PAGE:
The lights inside the Martha’s Vineyard Museum on Friday morning were dark. The property had a certain serenity about it, missing the usual crowds of daytime visitors.

It is opening day at the museum, but the fanfare will have to wait.

The museum reopened its grounds to the public on Friday for the first time since the pandemic hit, but the organization is in no rush to welcome visitors inside the building even as Phase 3 of the state’s reopening plan begins, which allows for museums to open up completely. The organization is also postponing any celebrations, including the dedication of the Rose Styron Gardens, until later in the summer.

“We didn’t really feel like we needed to be trailblazing and we didn’t need to be like the first museum in Massachusetts to reopen,” said Katy Fuller, director of operations and business development. “I certainly miss having a lot of the people we normally see every summer but we’re happy to just open when we feel ready.”

Rose Styron gardens have been completed but dedication celebration will wait for a later date. — Mark Alan Lovewell

But the museum will still engage with its visitors.

Since closing its doors in March, coincidentally on the one-year anniversary of its grand opening, the museum has created a variety of online programs, including Facebook Live collection walk-throughs, weekly Pecha Kutcha programs and at-home lessons for interested students.

When restrictions were lifted on hosting outside exhibits, the staff got creative, working to develop socially-distant exhibition space. A series called the Inside-Out Museum, which utilizes the building’s historic glass walls to display work from inside to viewers out on the lawn, is scheduled for this summer.

“One of the really cool things about our building is that it still has the original windows from 1895 when the marine hospital was built and they’re so big,” said Ms. Fuller. “We thought we could put things up in the windows.”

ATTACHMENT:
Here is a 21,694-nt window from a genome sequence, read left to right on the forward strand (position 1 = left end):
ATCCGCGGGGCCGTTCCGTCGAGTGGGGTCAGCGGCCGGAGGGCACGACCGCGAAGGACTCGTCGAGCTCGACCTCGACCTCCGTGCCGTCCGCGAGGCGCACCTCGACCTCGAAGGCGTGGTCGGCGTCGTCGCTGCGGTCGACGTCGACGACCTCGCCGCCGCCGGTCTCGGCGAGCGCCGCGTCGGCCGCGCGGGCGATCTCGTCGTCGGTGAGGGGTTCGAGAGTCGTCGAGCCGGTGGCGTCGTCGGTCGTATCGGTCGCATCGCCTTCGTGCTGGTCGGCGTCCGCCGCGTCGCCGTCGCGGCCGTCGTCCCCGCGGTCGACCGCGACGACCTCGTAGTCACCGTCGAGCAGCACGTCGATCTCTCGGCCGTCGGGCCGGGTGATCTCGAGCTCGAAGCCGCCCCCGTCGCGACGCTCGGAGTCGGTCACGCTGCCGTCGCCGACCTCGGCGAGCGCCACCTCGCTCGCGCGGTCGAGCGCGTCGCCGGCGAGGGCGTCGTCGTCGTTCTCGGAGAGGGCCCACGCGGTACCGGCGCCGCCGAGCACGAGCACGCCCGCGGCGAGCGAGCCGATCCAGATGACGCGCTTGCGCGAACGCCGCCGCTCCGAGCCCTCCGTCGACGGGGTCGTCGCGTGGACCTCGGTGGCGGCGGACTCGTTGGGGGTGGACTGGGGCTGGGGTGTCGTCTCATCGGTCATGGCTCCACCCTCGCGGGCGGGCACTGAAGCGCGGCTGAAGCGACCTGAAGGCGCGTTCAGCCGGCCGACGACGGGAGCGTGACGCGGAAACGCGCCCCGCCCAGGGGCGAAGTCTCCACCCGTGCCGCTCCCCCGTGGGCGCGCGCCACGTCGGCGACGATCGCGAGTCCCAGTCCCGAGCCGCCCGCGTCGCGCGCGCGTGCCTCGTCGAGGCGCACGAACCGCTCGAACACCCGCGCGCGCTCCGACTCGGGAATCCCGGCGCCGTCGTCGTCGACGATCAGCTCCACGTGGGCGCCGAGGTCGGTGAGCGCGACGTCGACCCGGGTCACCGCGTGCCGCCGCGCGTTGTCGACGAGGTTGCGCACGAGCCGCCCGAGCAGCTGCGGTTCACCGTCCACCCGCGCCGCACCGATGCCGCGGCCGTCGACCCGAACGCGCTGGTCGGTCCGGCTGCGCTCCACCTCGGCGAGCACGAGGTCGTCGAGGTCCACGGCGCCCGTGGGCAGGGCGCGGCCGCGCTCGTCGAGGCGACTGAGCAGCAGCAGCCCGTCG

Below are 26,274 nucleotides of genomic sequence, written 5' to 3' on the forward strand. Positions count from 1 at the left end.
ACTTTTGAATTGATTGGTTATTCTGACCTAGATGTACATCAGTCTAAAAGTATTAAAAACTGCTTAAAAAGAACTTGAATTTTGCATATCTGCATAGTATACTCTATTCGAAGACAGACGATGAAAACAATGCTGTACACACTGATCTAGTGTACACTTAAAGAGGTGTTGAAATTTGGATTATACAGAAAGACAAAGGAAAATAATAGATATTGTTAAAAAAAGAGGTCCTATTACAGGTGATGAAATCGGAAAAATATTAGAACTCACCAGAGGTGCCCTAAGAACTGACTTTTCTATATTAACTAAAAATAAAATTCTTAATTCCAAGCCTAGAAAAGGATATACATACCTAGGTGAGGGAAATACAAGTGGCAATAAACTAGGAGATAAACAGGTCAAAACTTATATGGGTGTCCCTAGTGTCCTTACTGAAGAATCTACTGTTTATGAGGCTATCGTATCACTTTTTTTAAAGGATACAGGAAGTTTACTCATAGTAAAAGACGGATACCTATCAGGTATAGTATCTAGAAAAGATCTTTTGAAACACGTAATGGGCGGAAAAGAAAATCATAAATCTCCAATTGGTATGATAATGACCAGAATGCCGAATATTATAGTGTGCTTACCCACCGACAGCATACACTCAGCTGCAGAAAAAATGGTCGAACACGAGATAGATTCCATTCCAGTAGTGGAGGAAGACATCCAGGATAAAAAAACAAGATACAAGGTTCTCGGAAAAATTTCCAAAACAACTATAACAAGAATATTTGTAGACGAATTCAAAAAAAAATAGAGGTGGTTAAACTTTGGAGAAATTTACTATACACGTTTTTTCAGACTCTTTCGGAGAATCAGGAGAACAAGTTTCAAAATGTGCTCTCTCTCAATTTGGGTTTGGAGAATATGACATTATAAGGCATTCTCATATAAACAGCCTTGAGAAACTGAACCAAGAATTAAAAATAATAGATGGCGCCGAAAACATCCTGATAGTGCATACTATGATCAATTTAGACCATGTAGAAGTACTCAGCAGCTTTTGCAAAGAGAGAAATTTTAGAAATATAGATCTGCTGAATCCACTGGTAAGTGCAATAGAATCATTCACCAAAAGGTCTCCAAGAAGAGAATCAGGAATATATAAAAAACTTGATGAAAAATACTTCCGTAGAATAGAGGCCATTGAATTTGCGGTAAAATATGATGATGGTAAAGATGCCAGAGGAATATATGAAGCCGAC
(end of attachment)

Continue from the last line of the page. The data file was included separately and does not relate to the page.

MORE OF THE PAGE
The series will include installations focusing on current events. Randi Baird’s photography series of pandemic frontline workers, entitled Everyday Heroes, will highlight the role that frontline workers played in keeping communities afloat. Jackie Baer has created a set of drawings she completed while recovering from the virus.

Vitoria Krasa and Lea Kaeka are ready to help visitors. — Mark Alan Lovewell

The Inside-Out Museum will include work that deals with themes of social justice and activism. The museum plans to display an Island iteration of Michele Norris’ The Race Card Project, featuring a collection of six-word observations about race written by Island high schoolers.

The museum’s is also at work on a new initiative, called History in the Making, aimed at recording the events of recent months.

“When the pandemic first hit, lots of people reached out to us asking what the Island did during the Spanish Flu pandemic and we really didn’t have much information,” said Ms. Fuller. “We wanted to change that for future generations who will ask what happened in the 2020 pandemic.”

The museum is now accepting submissions from the community for the exhibit, including everyday objects and artifacts—from iPhone photos to scraps of paper.

In addition to the exhibitions, the museum’s docents will head outdoors as well. Beginning July 7, the docents will run guided tours of the campus grounds, twice a day from Tuesday to Sunday. In keeping with health guidelines, the tours will be limited to 10 people and participants will need to sign up in advance.

Ms. Fuller said the grounds also have new spray-painted social distancing circles so that people can continue to visit the front lawn to relax while enjoying the view of Vineyard Haven harbor.

“This whole situation is taking huge mental toll on a lot of people,” she said. “If we can help at all by offering people some intellectual stimulation and some history, then we certainly want to.”